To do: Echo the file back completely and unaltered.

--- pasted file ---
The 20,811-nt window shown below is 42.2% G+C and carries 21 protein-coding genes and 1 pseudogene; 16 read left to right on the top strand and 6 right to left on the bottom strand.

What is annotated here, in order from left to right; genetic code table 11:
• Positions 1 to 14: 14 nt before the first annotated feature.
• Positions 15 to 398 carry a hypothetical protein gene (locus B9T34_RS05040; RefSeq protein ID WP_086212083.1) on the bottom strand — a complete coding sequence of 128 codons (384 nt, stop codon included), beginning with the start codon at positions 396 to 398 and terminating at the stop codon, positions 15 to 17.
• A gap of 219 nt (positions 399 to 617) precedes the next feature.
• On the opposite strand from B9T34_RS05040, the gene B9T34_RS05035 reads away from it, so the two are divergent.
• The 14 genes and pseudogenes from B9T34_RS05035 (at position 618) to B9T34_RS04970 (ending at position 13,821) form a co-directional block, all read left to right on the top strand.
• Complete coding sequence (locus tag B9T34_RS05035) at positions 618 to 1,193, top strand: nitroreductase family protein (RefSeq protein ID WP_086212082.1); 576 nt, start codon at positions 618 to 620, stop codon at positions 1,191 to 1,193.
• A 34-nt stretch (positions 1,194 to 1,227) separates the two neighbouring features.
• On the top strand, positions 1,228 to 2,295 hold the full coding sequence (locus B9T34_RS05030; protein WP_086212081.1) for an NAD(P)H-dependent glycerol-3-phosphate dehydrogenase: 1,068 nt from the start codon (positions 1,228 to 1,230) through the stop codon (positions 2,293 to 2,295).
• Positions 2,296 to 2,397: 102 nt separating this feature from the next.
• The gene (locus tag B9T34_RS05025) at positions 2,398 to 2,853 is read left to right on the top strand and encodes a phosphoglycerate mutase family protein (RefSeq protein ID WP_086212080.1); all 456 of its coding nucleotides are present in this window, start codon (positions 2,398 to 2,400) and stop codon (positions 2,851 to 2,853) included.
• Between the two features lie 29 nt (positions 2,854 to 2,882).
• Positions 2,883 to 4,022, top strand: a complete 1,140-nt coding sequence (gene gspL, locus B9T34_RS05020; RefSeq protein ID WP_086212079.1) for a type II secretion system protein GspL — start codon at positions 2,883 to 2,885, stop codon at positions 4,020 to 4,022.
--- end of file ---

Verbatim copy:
The 20,811-nt window shown below is 42.2% G+C and carries 21 protein-coding genes and 1 pseudogene; 16 read left to right on the top strand and 6 right to left on the bottom strand.

What is annotated here, in order from left to right; genetic code table 11:
• Positions 1 to 14: 14 nt before the first annotated feature.
• Positions 15 to 398 carry a hypothetical protein gene (locus B9T34_RS05040; RefSeq protein ID WP_086212083.1) on the bottom strand — a complete coding sequence of 128 codons (384 nt, stop codon included), beginning with the start codon at positions 396 to 398 and terminating at the stop codon, positions 15 to 17.
• A gap of 219 nt (positions 399 to 617) precedes the next feature.
• On the opposite strand from B9T34_RS05040, the gene B9T34_RS05035 reads away from it, so the two are divergent.
• The 14 genes and pseudogenes from B9T34_RS05035 (at position 618) to B9T34_RS04970 (ending at position 13,821) form a co-directional block, all read left to right on the top strand.
• Complete coding sequence (locus tag B9T34_RS05035) at positions 618 to 1,193, top strand: nitroreductase family protein (RefSeq protein ID WP_086212082.1); 576 nt, start codon at positions 618 to 620, stop codon at positions 1,191 to 1,193.
• A 34-nt stretch (positions 1,194 to 1,227) separates the two neighbouring features.
• On the top strand, positions 1,228 to 2,295 hold the full coding sequence (locus B9T34_RS05030; protein WP_086212081.1) for an NAD(P)H-dependent glycerol-3-phosphate dehydrogenase: 1,068 nt from the start codon (positions 1,228 to 1,230) through the stop codon (positions 2,293 to 2,295).
• Positions 2,296 to 2,397: 102 nt separating this feature from the next.
• The gene (locus tag B9T34_RS05025) at positions 2,398 to 2,853 is read left to right on the top strand and encodes a phosphoglycerate mutase family protein (RefSeq protein ID WP_086212080.1); all 456 of its coding nucleotides are present in this window, start codon (positions 2,398 to 2,400) and stop codon (positions 2,851 to 2,853) included.
• Between the two features lie 29 nt (positions 2,854 to 2,882).
• Positions 2,883 to 4,022, top strand: a complete 1,140-nt coding sequence (gene gspL, locus B9T34_RS05020; RefSeq protein ID WP_086212079.1) for a type II secretion system protein GspL — start codon at positions 2,883 to 2,885, stop codon at positions 4,020 to 4,022.